Reader Response to the 2013 Hub Reading Challenge
This post is a reader’s response to a book read for the 2013 Hub Reading Challenge.
When I was first asked if I would like to submit a reader’s response to YALSA’s Hub Reading Challenge, I started compiling a list of the books I thoroughly enjoyed. However, as I thought more about what book I wanted to write about, I found I couldn’t decide on just one. I thought instead about recording my experience with the reading challenge and the effect that a variety of the books had on me.
By taking on this reading challenge, I picked up books that I wouldn’t normally have chosen to read. I have broadened my reading horizons and encountered characters that have left an indelible mark on me. Take, for example, the book I Hunt Killers by Barry Lyga. The main character, Jasper (Jazz) Dent is unlike any character I have met in the pages of a book because he is the son of a notorious serial killer. As I got to know Jazz through his struggles of identity and wrestling with temptations, I found myself rooting for him with surprising tenacity. I even went on to read the sequel, Game, which is just as good, if not even better, than the first book, as we get a more in-depth look at Jazz and what drives him as a person.
Maggie Stiefvater’s The Raven Boys was a re-read for me, and this novel was even richer the second time around. Gansey, Adam, Ronan, and Noah have a fierce friendship that is beautifully displayed through Stiefvater’s vivid prose and multifaceted characters. Throughout this challenge I stopped and marveled at the ability of authors to make us care so intensely for their characters.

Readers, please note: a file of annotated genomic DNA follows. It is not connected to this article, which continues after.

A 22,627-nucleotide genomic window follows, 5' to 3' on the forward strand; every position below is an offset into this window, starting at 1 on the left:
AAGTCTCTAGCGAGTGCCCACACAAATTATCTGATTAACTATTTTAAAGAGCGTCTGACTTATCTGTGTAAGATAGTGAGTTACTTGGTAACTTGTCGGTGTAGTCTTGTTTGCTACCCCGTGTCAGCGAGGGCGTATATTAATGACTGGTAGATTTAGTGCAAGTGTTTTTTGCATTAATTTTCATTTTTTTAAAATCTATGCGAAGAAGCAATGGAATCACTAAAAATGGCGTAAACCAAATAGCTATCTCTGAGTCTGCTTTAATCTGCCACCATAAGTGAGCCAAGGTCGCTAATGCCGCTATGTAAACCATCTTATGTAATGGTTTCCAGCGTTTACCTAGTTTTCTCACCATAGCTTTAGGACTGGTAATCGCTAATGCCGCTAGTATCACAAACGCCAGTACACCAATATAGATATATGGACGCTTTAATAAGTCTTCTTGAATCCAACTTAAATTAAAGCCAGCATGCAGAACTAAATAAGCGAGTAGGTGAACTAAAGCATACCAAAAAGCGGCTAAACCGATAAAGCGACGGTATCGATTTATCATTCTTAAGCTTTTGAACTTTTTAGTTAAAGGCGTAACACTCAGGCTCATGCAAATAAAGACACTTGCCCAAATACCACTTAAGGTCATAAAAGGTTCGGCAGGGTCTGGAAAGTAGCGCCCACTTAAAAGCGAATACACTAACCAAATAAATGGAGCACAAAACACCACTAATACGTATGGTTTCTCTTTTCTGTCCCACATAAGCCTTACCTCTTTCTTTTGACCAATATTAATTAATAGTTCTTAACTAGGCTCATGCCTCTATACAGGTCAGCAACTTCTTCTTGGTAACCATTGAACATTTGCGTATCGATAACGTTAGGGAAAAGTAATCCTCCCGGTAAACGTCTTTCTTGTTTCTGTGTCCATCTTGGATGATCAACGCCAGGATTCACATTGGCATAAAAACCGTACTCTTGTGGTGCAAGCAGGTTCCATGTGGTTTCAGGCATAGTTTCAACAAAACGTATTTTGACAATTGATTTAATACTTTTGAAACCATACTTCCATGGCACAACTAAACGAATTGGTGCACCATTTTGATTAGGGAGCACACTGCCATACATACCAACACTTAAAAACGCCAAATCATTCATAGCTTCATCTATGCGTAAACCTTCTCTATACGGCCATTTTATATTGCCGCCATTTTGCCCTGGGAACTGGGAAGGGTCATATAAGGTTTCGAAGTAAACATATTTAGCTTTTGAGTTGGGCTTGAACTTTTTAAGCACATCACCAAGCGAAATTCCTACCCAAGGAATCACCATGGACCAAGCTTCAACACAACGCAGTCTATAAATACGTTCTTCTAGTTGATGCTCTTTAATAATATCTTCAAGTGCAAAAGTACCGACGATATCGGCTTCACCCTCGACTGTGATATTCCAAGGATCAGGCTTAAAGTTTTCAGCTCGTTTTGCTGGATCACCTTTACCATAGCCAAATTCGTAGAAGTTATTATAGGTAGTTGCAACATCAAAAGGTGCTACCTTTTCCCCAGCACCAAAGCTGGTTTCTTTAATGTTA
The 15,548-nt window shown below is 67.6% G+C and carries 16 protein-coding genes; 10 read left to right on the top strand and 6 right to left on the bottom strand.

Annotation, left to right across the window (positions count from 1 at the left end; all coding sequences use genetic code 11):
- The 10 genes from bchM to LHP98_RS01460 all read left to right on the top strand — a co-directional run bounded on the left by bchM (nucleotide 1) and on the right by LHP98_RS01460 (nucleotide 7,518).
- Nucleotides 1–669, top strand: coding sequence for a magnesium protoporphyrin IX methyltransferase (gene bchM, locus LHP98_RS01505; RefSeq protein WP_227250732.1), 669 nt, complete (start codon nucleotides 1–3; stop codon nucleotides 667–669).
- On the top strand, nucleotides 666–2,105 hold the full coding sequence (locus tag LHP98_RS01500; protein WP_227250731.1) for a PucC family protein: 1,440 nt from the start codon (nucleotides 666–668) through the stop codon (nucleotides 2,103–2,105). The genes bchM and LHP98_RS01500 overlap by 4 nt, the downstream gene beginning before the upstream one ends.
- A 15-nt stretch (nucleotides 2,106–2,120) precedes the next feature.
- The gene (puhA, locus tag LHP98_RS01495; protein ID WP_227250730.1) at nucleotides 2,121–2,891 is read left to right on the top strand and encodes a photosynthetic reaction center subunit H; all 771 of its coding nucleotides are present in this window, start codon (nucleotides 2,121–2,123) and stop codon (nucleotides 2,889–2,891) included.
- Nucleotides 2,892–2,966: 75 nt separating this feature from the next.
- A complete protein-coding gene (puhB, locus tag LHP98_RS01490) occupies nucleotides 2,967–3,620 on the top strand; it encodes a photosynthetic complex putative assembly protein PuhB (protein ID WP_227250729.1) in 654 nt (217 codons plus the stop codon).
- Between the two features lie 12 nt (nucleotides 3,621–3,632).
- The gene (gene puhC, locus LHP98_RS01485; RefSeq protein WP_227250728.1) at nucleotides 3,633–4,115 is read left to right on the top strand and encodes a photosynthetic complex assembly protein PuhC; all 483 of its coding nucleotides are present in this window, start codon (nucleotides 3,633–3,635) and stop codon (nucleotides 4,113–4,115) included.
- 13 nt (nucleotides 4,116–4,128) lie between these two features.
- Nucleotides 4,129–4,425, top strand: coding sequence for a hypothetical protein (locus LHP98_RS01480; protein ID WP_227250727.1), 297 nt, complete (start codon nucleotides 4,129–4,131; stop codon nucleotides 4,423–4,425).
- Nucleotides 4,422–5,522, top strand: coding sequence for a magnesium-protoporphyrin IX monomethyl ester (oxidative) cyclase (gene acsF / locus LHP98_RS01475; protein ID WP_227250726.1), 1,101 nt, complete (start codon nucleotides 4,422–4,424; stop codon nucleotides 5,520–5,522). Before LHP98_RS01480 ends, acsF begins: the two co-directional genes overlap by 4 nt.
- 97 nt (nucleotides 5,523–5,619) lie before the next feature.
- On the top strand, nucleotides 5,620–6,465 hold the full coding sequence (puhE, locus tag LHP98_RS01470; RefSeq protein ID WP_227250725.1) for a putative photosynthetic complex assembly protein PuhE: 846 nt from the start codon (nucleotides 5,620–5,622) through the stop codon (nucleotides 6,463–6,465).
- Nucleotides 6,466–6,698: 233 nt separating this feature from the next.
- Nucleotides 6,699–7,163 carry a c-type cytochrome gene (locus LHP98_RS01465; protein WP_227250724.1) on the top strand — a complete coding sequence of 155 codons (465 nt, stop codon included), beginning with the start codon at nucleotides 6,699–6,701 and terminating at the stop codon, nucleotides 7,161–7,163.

Another of the books that I re-read was Code Name Verity by Elizabeth Wein. I’ve heard some people say that they don’t re-read books because there are so many other great books to read and not enough time to read them. I understand this sentiment (my To Be Read pile grows larger every day), but oh, what we miss out on when we read a book only once. I’ve noticed so many little things that I didn’t catch the first time around that make the book more meaningful. Reading Code Name Verity again allowed me to see more clearly why the characters acted the way they did and therefore become more heroic in my eyes.
Me and Earl and the Dying Girl by Jesse Andrews was the funniest book I have read in a long time, and it approached the subject of dying a bold manner. It answers the question, “Are we allowed to laugh when death is approaching?” with a “Yes.” The book made me laugh so hard I was crying, and I didn’t even notice when my tears of laughter turned to tears of sorrow. It is refreshing to read a book about cancer that allows you to let go of your preconceived notions (or emotions) and just laugh at the absurdity of it all.
The last book that really had an impact on me was Aristotle and Dante Discover the Secrets of the Universe by Benjamin Alire Sáenz. I had heard a few snippets about this book, but I wasn’t really sure what I was getting into. I was in for a surprise. The friendship between Ari and Dante that eventually grows into something more was genuine and breathtaking in its humanity. “Do you think, Ari, that love has anything to do with the secrets of the universe?” Yes, Dante, I believe you have figured it out.
— Erin Bennett